Saturday, July 30, 2022

Juris Hartmanis passed away on July 29 at the age of 94

 Juris Hartmanis, one of the founders of Complexity Theory, passed away on July 29 at the age of 94.  The Gödel's Last Letter blog has an obit posted here.  Scott Aaronson has some words and a guest post by Ryan Williams here. When other bloggers post obits I will update this paragraph to point to them. 

Here is one non-blog obit: here.  For an interview with Juris see here.

Hartmanis and Stearns shared the 1993  Turing award for the paper On the Computational Complexity of Algorithms (see here for the paper and see here for his Turing Award Talk). In that paper they define DTIME(T(n)) for Turing Machines. They also proved some theorems about how changes to the model (1-tape, 2-tape, 1-dim, 2-dim others) change the notion of DTIME(T(n))- so they were well aware that the definition was not robust. They also have some theorems about computable numbers. 

We are used to the notion that you can measure how long a computation takes my counting the number of steps on a Turing Machine. Before the Hartmanis-Stearns paper this was not how people thought of things. Knuth (I suspect independently) was looking at what we might now call concrete complexity- how many operations does an algorithm need. Hartmanis-Stearns were beginning what is now called Complexity Theory. 

 Recall that later, the Cook-Levin Theorem used Turing Machines. 

If Hartmanis-Stearns did not start the process of putting complexity on a rigorous mathematical basis how might complexity theory have evolved? It is possible we would not have the Cook-Levin Theorem or the notion of NP. It is possible that we would ASSUME that SAT is hard and use that to get other problems hard, and also do reverse reductions as well to get some problems equivalent to SAT. Indeed- this IS what we do in other parts of theory with assuming the following problems are hard (for various definitions of hard): 3SUM, APSP, Unique Games. And in Crypto Factoring, DL, SVP, and other problems.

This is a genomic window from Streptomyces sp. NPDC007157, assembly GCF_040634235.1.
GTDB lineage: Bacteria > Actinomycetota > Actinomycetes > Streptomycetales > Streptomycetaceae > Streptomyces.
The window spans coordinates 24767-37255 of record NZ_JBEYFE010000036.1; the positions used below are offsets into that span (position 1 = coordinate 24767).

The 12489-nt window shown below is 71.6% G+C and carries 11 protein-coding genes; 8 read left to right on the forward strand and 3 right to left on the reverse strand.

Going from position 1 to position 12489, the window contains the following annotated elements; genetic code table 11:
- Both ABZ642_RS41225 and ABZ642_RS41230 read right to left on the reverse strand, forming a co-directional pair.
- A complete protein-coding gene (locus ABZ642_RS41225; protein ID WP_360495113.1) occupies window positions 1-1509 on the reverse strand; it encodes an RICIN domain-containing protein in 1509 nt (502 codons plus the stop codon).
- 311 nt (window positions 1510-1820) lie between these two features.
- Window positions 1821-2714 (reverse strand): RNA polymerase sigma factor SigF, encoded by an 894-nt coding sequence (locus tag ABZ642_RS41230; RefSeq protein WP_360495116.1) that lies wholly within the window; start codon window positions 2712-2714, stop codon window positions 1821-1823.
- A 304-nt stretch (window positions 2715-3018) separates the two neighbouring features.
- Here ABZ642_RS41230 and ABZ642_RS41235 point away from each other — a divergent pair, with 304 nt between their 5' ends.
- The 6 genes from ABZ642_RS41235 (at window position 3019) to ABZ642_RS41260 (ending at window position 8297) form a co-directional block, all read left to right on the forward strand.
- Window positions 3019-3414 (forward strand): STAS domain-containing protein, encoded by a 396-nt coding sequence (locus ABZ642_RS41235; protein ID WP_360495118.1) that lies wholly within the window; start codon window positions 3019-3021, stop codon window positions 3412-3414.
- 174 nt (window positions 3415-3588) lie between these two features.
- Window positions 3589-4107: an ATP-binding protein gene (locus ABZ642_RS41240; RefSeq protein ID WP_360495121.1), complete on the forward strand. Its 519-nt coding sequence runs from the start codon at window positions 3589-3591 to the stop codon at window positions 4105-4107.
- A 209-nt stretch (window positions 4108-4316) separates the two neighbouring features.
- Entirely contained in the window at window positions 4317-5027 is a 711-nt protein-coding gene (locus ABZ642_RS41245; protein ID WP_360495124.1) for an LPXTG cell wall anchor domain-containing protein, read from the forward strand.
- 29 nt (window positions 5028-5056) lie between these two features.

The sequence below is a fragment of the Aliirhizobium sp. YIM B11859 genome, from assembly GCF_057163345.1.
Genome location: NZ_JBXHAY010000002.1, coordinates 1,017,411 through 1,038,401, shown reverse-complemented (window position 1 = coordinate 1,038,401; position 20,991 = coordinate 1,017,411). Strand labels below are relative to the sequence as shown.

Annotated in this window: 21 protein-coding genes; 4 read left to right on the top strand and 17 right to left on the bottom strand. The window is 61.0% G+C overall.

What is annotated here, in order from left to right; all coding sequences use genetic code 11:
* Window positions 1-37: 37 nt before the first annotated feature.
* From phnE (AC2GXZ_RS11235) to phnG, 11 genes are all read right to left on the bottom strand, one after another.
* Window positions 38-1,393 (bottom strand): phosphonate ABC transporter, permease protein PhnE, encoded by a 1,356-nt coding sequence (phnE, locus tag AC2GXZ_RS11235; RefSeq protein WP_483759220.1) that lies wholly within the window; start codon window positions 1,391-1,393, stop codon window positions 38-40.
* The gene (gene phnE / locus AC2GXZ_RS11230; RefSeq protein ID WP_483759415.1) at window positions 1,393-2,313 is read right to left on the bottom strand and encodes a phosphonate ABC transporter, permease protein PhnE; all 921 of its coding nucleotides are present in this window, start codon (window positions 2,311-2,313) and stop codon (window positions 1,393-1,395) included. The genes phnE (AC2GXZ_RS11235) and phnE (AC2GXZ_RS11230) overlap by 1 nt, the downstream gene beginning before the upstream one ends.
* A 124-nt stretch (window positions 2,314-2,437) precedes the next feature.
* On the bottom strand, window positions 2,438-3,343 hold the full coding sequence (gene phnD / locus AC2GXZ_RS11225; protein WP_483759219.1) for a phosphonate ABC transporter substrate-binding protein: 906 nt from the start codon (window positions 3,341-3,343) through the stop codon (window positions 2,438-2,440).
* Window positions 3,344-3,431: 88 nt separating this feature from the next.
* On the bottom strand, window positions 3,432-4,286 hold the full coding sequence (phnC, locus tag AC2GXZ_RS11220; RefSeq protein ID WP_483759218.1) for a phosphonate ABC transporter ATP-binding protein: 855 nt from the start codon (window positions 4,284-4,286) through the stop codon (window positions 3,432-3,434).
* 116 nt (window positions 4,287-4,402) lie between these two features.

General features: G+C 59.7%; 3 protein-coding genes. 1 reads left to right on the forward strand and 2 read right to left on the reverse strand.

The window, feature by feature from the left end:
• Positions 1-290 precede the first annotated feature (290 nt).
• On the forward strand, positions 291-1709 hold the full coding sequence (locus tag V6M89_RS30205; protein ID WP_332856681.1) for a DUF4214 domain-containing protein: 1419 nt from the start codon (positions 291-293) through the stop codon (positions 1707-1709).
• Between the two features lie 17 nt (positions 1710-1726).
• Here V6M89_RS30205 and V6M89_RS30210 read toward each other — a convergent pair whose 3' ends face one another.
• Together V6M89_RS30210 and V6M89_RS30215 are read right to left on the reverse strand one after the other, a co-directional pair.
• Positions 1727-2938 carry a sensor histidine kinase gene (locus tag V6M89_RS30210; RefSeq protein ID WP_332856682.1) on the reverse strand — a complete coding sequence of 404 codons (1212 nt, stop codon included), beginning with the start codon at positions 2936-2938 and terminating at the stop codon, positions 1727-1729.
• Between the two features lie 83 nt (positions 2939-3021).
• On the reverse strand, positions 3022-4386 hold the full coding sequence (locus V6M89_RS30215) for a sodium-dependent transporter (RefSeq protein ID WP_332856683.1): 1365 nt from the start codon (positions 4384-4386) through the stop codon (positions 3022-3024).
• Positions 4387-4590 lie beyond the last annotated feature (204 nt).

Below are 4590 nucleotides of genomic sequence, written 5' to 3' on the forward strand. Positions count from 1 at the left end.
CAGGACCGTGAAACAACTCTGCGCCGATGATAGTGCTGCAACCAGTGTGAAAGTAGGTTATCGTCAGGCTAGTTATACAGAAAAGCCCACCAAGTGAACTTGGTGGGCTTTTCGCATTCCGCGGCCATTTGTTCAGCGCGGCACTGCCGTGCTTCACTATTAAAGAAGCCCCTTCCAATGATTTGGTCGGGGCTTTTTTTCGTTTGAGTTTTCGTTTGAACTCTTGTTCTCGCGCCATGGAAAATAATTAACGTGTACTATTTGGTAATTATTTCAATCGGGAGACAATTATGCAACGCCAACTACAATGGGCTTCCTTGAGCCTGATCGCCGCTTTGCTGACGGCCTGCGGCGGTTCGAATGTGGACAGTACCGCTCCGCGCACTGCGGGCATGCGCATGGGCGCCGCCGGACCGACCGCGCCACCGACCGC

Hartmanis did other things as well. I list some of them that are of interest to me - other people will likely list other things of interest to them. 

0) He had 21 PhD Students, some of them quite prominent. The list of them is here.

1) The Berman-Hartmanis Conjecture: All NP-Complete sets are poly isomorphic. Seems true for all natural NP-complete sets. Still open. This conjecture inspired a lot of work on sparse sets including that if a sparse set S is btt-hard for NP, then P=NP (proven by Ogiwara-Watanabe)

2) The Boolean Hierarchy: we all know what NP is. What about sets that are the difference of two NP sets? What about sets of the form A - (B-C) where A,B,C are all in NP? These form a hierarchy. We of course do not know if the hierarchy is proper, but if it collapse then PH collapses.

3) He helped introduce time-bounded Kolmogorov complexity into complexity theory, see here.

4) He was Lance Fortnow's undergraduate advisor. 

5) There is more but I will stop here.


  1. > Before the Hartmanis-Stearns paper this was not how people thought of things

    How did people think of things back then?

  2. Good question. I think the following is true but would be happy if someone corrects or modifies:
    People in Logic thought mostly in terms of DECIDABLE/UNDEC
    People in Enginnering thought FAST/SLOW.
    Hartmanis-Stearns and Knuth helped to bridge that gap and bring rigor to the FAST/SLOW distinction.

    1. People also tried to bring in ‘algebraic’ formalisms to study and to synthesize circuits and automata. Juris had a book with Stearns on the algebraic structure theory of sequential machines. (cf. Krohn-Rhoades theory, Schutzenberger’s theorem torsion-free semigroups). There was some research in ‘simplicity/easiness’ as complexity—for example size of smallest universal Turing machine.

  3. The wiki entry is probably one of the very few ones that hasn't changed in the advent of these news, from 'is' to 'was'.
    Usually you seem change the second news is announced.


  4. People were also interested in algebraic formulations--Juris has a book (with Stearns) on the Algebraic Structure Theory of Sequential Machines. (cf Kron-Rhodes decomposition, Schutzenberger Thm on torsion-free semigroups for work in this direction). Subrecursive hierarchies (Grzegorczyk, Ritchie, etc.) were an attempt to relate "running time complexity" to structure.
    People also were interested in "complexity" as minimum size (e.g. minimum size universal Turing machines).
    The idea of counting number of steps to measure complexity does not start with the Hartmanis-Stearns paper--von Neuman already proved operation count bounds for the ENIAC. Edmonds advocated for the distinction between P and NP, as did Cobham.
    The set of Hartmanis et al papers was amazing because it suddenly made things clear, mathematical, and, in the best of this meaning -- easy. It changed the way we look at things.